My guardian being as pleased with the idea as Caddy was, we took her home next day to arrange the matter and brought her out again in triumph with her boxes and all the purchases that could be squeezed out of a ten-pound note, which Mr. Jellyby had found in the docks I suppose, but which he at all events gave her. What my guardian would not have given her if we had encouraged him, it would be difficult to say, but we thought it right to compound for no more than her wedding-dress and bonnet. He agreed to this compromise, and if Caddy had ever been happy in her life, she was happy when we sat down to work.
She was clumsy enough with her needle, poor girl, and pricked her fingers as much as she had been used to ink them. She could not help reddening a little now and then, partly with the smart and partly with vexation at being able to do no better, but she soon got over that and began to improve rapidly. So day after day she, and my darling, and my little maid Charley, and a milliner out of the town, and I, sat hard at work, as pleasantly as possible.
Over and above this, Caddy was very anxious "to learn housekeeping," as she said. Now, mercy upon us! The idea of her learning housekeeping of a person of my vast experience was such a joke that I laughed, and coloured up, and fell into a comical confusion when she proposed it. However, I said, "Caddy, I am sure you are very welcome to learn anything that you can learn of ME, my dear," and I showed her all my books and methods and all my fidgety ways. You would have supposed that I was showing her some wonderful inventions, by her study of them; and if you had seen her, whenever I jingled my housekeeping keys, get up and attend me, certainly you might have thought that there never was a greater imposter than I with a blinder follower than Caddy Jellyby.
So what with working and housekeeping, and lessons to Charley, and backgammon in the evening with my guardian, and duets with Ada, the three weeks slipped fast away. Then I went home with Caddy to see what could be done there, and Ada and Charley remained behind to take care of my guardian.
When I say I went home with Caddy, I mean to the furnished lodging in Hatton Garden. We went to Newman Street two or three times, where preparations were in progress too--a good many, I observed, for enhancing the comforts of old Mr. Turveydrop, and a few for putting the newly married couple away cheaply at the top of the house--but our great point was to make the furnished lodging decent for the wedding-breakfast and to imbue Mrs. Jellyby beforehand with some faint sense of the occasion.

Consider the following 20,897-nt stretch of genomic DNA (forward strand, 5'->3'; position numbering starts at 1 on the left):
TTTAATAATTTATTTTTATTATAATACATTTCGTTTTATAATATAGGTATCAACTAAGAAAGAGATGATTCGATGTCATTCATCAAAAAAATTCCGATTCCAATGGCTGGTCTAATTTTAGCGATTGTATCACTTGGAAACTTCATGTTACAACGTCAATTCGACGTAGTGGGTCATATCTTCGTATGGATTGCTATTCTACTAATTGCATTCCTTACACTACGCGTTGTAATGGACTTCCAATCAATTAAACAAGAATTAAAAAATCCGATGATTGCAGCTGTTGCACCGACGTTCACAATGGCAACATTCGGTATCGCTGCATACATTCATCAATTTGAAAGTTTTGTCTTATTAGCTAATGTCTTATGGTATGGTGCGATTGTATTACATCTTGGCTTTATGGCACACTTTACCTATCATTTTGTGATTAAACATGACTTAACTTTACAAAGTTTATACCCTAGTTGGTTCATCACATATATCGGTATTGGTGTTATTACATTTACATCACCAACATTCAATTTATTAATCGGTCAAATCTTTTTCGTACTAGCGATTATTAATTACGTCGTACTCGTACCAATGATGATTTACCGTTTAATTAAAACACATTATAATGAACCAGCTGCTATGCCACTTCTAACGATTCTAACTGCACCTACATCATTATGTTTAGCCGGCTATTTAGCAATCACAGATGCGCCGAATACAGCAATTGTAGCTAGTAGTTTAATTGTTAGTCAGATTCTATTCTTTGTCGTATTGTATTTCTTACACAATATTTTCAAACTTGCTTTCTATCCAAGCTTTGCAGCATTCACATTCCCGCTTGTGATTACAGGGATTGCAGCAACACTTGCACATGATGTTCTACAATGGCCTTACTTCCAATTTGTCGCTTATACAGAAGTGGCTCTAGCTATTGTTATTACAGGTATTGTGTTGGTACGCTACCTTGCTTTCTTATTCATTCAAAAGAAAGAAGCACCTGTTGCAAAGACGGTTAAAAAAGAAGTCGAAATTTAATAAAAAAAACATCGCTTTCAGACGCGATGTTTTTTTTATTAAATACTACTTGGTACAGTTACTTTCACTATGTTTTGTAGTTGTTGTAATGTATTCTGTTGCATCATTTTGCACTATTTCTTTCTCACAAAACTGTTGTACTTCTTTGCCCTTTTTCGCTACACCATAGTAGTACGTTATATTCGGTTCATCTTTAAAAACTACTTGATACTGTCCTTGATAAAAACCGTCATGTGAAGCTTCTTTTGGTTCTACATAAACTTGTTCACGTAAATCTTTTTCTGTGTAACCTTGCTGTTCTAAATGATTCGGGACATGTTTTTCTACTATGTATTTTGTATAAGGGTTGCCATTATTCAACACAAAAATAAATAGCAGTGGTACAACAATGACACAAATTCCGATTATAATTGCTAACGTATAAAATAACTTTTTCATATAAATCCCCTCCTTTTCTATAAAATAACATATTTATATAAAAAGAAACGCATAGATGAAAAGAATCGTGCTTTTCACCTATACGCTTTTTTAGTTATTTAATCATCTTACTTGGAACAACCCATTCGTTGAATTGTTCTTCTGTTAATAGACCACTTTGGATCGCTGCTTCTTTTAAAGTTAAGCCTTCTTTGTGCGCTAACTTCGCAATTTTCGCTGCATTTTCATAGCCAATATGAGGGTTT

The latter was the more difficult thing of the two because Mrs. Jellyby and an unwholesome boy occupied the front sitting-room (the back one was a mere closet), and it was littered down with waste- paper and Borrioboolan documents, as an untidy stable might be littered with straw. Mrs. Jellyby sat there all day drinking strong coffee, dictating, and holding Borrioboolan interviews by appointment. The unwholesome boy, who seemed to me to be going into a decline, took his meals out of the house. When Mr. Jellyby came home, he usually groaned and went down into the kitchen. There he got something to eat if the servant would give him anything, and then, feeling that he was in the way, went out and walked about Hatton Garden in the wet. The poor children scrambled up and tumbled down the house as they had always been accustomed to do.
The production of these devoted little sacrifices in any presentable condition being quite out of the question at a week's notice, I proposed to Caddy that we should make them as happy as we could on her marriage morning in the attic where they all slept, and should confine our greatest efforts to her mama and her mama's room, and a clean breakfast. In truth Mrs. Jellyby required a good deal of attention, the lattice-work up her back having widened considerably since I first knew her and her hair looking like the mane of a dustman's horse.
Thinking that the display of Caddy's wardrobe would be the best means of approaching the subject, I invited Mrs.